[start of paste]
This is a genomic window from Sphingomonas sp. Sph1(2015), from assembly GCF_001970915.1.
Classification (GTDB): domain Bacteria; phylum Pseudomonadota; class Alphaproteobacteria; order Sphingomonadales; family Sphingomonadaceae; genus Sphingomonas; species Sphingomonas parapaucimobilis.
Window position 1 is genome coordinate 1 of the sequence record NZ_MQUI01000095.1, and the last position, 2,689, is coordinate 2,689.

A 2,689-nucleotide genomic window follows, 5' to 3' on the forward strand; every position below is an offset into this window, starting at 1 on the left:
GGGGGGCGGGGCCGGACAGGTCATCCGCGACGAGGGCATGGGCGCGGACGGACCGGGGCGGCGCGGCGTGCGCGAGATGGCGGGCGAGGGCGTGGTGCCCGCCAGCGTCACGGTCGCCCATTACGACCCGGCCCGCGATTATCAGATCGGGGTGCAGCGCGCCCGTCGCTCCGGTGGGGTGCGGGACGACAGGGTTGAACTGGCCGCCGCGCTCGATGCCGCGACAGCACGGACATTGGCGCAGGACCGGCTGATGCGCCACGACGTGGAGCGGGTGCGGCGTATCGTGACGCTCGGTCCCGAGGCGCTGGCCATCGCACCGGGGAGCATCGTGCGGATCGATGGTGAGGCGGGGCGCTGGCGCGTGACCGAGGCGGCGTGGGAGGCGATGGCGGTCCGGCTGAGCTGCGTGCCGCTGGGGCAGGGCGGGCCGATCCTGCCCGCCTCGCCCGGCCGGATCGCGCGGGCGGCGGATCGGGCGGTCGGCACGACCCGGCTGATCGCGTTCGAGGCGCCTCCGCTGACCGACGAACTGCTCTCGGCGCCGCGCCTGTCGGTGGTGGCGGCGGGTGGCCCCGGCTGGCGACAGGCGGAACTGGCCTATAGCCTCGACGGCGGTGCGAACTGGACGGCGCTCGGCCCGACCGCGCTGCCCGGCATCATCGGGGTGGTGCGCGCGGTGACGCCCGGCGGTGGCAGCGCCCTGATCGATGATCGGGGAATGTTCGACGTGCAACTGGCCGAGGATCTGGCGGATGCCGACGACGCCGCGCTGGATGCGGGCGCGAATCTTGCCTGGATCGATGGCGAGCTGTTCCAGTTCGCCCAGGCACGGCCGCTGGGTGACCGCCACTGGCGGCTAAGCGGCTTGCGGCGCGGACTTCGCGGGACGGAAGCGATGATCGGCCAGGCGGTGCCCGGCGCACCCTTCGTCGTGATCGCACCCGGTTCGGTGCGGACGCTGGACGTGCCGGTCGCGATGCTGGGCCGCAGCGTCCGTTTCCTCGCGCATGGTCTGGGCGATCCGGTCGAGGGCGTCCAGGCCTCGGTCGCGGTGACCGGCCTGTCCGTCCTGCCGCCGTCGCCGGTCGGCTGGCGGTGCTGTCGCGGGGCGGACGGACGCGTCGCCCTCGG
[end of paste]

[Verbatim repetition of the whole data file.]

This is a genomic window from Sphingomonas sp. Sph1(2015), from assembly GCF_001970915.1.
Classification (GTDB): domain Bacteria; phylum Pseudomonadota; class Alphaproteobacteria; order Sphingomonadales; family Sphingomonadaceae; genus Sphingomonas; species Sphingomonas parapaucimobilis.
Window position 1 is genome coordinate 1 of the sequence record NZ_MQUI01000095.1, and the last position, 2,689, is coordinate 2,689.

A 2,689-nucleotide genomic window follows, 5' to 3' on the forward strand; every position below is an offset into this window, starting at 1 on the left:
GGGGGGCGGGGCCGGACAGGTCATCCGCGACGAGGGCATGGGCGCGGACGGACCGGGGCGGCGCGGCGTGCGCGAGATGGCGGGCGAGGGCGTGGTGCCCGCCAGCGTCACGGTCGCCCATTACGACCCGGCCCGCGATTATCAGATCGGGGTGCAGCGCGCCCGTCGCTCCGGTGGGGTGCGGGACGACAGGGTTGAACTGGCCGCCGCGCTCGATGCCGCGACAGCACGGACATTGGCGCAGGACCGGCTGATGCGCCACGACGTGGAGCGGGTGCGGCGTATCGTGACGCTCGGTCCCGAGGCGCTGGCCATCGCACCGGGGAGCATCGTGCGGATCGATGGTGAGGCGGGGCGCTGGCGCGTGACCGAGGCGGCGTGGGAGGCGATGGCGGTCCGGCTGAGCTGCGTGCCGCTGGGGCAGGGCGGGCCGATCCTGCCCGCCTCGCCCGGCCGGATCGCGCGGGCGGCGGATCGGGCGGTCGGCACGACCCGGCTGATCGCGTTCGAGGCGCCTCCGCTGACCGACGAACTGCTCTCGGCGCCGCGCCTGTCGGTGGTGGCGGCGGGTGGCCCCGGCTGGCGACAGGCGGAACTGGCCTATAGCCTCGACGGCGGTGCGAACTGGACGGCGCTCGGCCCGACCGCGCTGCCCGGCATCATCGGGGTGGTGCGCGCGGTGACGCCCGGCGGTGGCAGCGCCCTGATCGATGATCGGGGAATGTTCGACGTGCAACTGGCCGAGGATCTGGCGGATGCCGACGACGCCGCGCTGGATGCGGGCGCGAATCTTGCCTGGATCGATGGCGAGCTGTTCCAGTTCGCCCAGGCACGGCCGCTGGGTGACCGCCACTGGCGGCTAAGCGGCTTGCGGCGCGGACTTCGCGGGACGGAAGCGATGATCGGCCAGGCGGTGCCCGGCGCACCCTTCGTCGTGATCGCACCCGGTTCGGTGCGGACGCTGGACGTGCCGGTCGCGATGCTGGGCCGCAGCGTCCGTTTCCTCGCGCATGGTCTGGGCGATCCGGTCGAGGGCGTCCAGGCCTCGGTCGCGGTGACCGGCCTGTCCGTCCTGCCGCCGTCGCCGGTCGGCTGGCGGTGCTGTCGCGGGGCGGACGGACGCGTCGCCCTCGG